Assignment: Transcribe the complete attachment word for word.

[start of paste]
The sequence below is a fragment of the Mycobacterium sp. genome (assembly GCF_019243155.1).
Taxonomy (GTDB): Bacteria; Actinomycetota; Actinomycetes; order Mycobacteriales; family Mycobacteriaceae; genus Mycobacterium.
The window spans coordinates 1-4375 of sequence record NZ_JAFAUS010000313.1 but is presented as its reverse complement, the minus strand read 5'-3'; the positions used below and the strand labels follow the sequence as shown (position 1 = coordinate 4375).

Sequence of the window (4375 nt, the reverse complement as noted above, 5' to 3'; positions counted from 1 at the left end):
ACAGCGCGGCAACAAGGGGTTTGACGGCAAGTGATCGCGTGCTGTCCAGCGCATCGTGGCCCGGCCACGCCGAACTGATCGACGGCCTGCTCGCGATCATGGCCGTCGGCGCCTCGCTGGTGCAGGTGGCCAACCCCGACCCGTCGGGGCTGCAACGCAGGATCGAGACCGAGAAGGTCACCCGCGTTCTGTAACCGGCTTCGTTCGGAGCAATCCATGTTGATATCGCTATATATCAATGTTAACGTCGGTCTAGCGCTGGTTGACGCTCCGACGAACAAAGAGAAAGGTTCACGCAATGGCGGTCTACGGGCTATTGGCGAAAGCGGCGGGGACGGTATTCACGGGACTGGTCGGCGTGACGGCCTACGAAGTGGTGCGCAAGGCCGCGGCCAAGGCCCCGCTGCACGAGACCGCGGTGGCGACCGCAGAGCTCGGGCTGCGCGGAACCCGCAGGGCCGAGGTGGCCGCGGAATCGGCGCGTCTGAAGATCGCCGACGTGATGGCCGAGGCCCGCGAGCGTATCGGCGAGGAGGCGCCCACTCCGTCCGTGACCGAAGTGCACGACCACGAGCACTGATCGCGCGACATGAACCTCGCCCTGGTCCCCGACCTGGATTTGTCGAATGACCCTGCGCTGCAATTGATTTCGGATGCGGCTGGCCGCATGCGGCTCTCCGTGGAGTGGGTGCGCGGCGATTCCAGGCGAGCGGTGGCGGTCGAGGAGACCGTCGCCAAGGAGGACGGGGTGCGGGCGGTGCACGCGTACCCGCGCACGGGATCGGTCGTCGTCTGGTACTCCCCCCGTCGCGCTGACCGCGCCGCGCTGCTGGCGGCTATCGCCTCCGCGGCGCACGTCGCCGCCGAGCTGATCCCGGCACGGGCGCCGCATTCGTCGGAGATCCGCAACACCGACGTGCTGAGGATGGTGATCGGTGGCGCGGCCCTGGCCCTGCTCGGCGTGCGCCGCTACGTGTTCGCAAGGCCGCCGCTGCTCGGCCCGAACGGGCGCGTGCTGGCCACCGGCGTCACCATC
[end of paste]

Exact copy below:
The sequence below is a fragment of the Mycobacterium sp. genome (assembly GCF_019243155.1).
Taxonomy (GTDB): Bacteria; Actinomycetota; Actinomycetes; order Mycobacteriales; family Mycobacteriaceae; genus Mycobacterium.
The window spans coordinates 1-4375 of sequence record NZ_JAFAUS010000313.1 but is presented as its reverse complement, the minus strand read 5'-3'; the positions used below and the strand labels follow the sequence as shown (position 1 = coordinate 4375).

Sequence of the window (4375 nt, the reverse complement as noted above, 5' to 3'; positions counted from 1 at the left end):
ACAGCGCGGCAACAAGGGGTTTGACGGCAAGTGATCGCGTGCTGTCCAGCGCATCGTGGCCCGGCCACGCCGAACTGATCGACGGCCTGCTCGCGATCATGGCCGTCGGCGCCTCGCTGGTGCAGGTGGCCAACCCCGACCCGTCGGGGCTGCAACGCAGGATCGAGACCGAGAAGGTCACCCGCGTTCTGTAACCGGCTTCGTTCGGAGCAATCCATGTTGATATCGCTATATATCAATGTTAACGTCGGTCTAGCGCTGGTTGACGCTCCGACGAACAAAGAGAAAGGTTCACGCAATGGCGGTCTACGGGCTATTGGCGAAAGCGGCGGGGACGGTATTCACGGGACTGGTCGGCGTGACGGCCTACGAAGTGGTGCGCAAGGCCGCGGCCAAGGCCCCGCTGCACGAGACCGCGGTGGCGACCGCAGAGCTCGGGCTGCGCGGAACCCGCAGGGCCGAGGTGGCCGCGGAATCGGCGCGTCTGAAGATCGCCGACGTGATGGCCGAGGCCCGCGAGCGTATCGGCGAGGAGGCGCCCACTCCGTCCGTGACCGAAGTGCACGACCACGAGCACTGATCGCGCGACATGAACCTCGCCCTGGTCCCCGACCTGGATTTGTCGAATGACCCTGCGCTGCAATTGATTTCGGATGCGGCTGGCCGCATGCGGCTCTCCGTGGAGTGGGTGCGCGGCGATTCCAGGCGAGCGGTGGCGGTCGAGGAGACCGTCGCCAAGGAGGACGGGGTGCGGGCGGTGCACGCGTACCCGCGCACGGGATCGGTCGTCGTCTGGTACTCCCCCCGTCGCGCTGACCGCGCCGCGCTGCTGGCGGCTATCGCCTCCGCGGCGCACGTCGCCGCCGAGCTGATCCCGGCACGGGCGCCGCATTCGTCGGAGATCCGCAACACCGACGTGCTGAGGATGGTGATCGGTGGCGCGGCCCTGGCCCTGCTCGGCGTGCGCCGCTACGTGTTCGCAAGGCCGCCGCTGCTCGGCCCGAACGGGCGCGTGCTGGCCACCGGCGTCACCATC